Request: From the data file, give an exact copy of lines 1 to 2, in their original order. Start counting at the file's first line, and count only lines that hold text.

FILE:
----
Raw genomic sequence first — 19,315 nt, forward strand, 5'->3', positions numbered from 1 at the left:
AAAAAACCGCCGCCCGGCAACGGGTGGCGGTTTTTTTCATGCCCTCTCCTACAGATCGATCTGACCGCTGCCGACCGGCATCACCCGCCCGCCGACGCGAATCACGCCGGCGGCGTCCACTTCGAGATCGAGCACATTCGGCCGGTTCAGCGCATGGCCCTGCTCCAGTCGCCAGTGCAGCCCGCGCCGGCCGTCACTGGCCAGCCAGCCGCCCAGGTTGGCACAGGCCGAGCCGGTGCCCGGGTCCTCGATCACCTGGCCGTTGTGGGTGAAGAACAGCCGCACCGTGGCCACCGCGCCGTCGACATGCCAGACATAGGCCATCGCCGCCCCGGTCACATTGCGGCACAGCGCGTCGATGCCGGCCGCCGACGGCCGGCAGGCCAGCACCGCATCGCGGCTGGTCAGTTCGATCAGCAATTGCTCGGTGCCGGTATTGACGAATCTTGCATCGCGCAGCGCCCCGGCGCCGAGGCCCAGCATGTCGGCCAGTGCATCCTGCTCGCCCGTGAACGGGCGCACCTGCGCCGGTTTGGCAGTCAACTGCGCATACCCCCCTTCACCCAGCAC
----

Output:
Raw genomic sequence first — 19,315 nt, forward strand, 5'->3', positions numbered from 1 at the left:
AAAAAACCGCCGCCCGGCAACGGGTGGCGGTTTTTTTCATGCCCTCTCCTACAGATCGATCTGACCGCTGCCGACCGGCATCACCCGCCCGCCGACGCGAATCACGCCGGCGGCGTCCACTTCGAGATCGAGCACATTCGGCCGGTTCAGCGCATGGCCCTGCTCCAGTCGCCAGTGCAGCCCGCGCCGGCCGTCACTGGCCAGCCAGCCGCCCAGGTTGGCACAGGCCGAGCCGGTGCCCGGGTCCTCGATCACCTGGCCGTTGTGGGTGAAGAACAGCCGCACCGTGGCCACCGCGCCGTCGACATGCCAGACATAGGCCATCGCCGCCCCGGTCACATTGCGGCACAGCGCGTCGATGCCGGCCGCCGACGGCCGGCAGGCCAGCACCGCATCGCGGCTGGTCAGTTCGATCAGCAATTGCTCGGTGCCGGTATTGACGAATCTTGCATCGCGCAGCGCCCCGGCGCCGAGGCCCAGCATGTCGGCCAGTGCATCCTGCTCGCCCGTGAACGGGCGCACCTGCGCCGGTTTGGCAGTCAACTGCGCATACCCCCCTTCACCCAGCAC